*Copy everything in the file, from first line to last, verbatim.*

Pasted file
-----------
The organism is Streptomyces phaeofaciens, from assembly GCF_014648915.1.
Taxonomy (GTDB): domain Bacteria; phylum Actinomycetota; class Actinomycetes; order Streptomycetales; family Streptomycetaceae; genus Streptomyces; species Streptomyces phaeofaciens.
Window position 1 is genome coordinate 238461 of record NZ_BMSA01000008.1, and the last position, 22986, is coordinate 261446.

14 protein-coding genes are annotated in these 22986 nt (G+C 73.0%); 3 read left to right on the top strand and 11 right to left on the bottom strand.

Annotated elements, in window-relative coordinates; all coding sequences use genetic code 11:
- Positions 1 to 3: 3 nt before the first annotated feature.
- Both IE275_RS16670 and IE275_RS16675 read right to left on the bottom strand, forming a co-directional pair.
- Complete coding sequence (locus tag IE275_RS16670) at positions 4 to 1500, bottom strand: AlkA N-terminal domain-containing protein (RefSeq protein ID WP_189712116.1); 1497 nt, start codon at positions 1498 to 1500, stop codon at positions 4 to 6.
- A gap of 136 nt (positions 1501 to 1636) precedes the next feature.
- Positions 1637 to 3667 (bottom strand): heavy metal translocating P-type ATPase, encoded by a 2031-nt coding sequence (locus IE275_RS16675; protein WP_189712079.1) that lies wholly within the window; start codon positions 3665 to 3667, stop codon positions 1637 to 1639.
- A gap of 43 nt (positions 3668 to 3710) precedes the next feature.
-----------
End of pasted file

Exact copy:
The organism is Streptomyces phaeofaciens, from assembly GCF_014648915.1.
Taxonomy (GTDB): domain Bacteria; phylum Actinomycetota; class Actinomycetes; order Streptomycetales; family Streptomycetaceae; genus Streptomyces; species Streptomyces phaeofaciens.
Window position 1 is genome coordinate 238461 of record NZ_BMSA01000008.1, and the last position, 22986, is coordinate 261446.

14 protein-coding genes are annotated in these 22986 nt (G+C 73.0%); 3 read left to right on the top strand and 11 right to left on the bottom strand.

Annotated elements, in window-relative coordinates; all coding sequences use genetic code 11:
- Positions 1 to 3: 3 nt before the first annotated feature.
- Both IE275_RS16670 and IE275_RS16675 read right to left on the bottom strand, forming a co-directional pair.
- Complete coding sequence (locus tag IE275_RS16670) at positions 4 to 1500, bottom strand: AlkA N-terminal domain-containing protein (RefSeq protein ID WP_189712116.1); 1497 nt, start codon at positions 1498 to 1500, stop codon at positions 4 to 6.
- A gap of 136 nt (positions 1501 to 1636) precedes the next feature.
- Positions 1637 to 3667 (bottom strand): heavy metal translocating P-type ATPase, encoded by a 2031-nt coding sequence (locus IE275_RS16675; protein WP_189712079.1) that lies wholly within the window; start codon positions 3665 to 3667, stop codon positions 1637 to 1639.
- A gap of 43 nt (positions 3668 to 3710) precedes the next feature.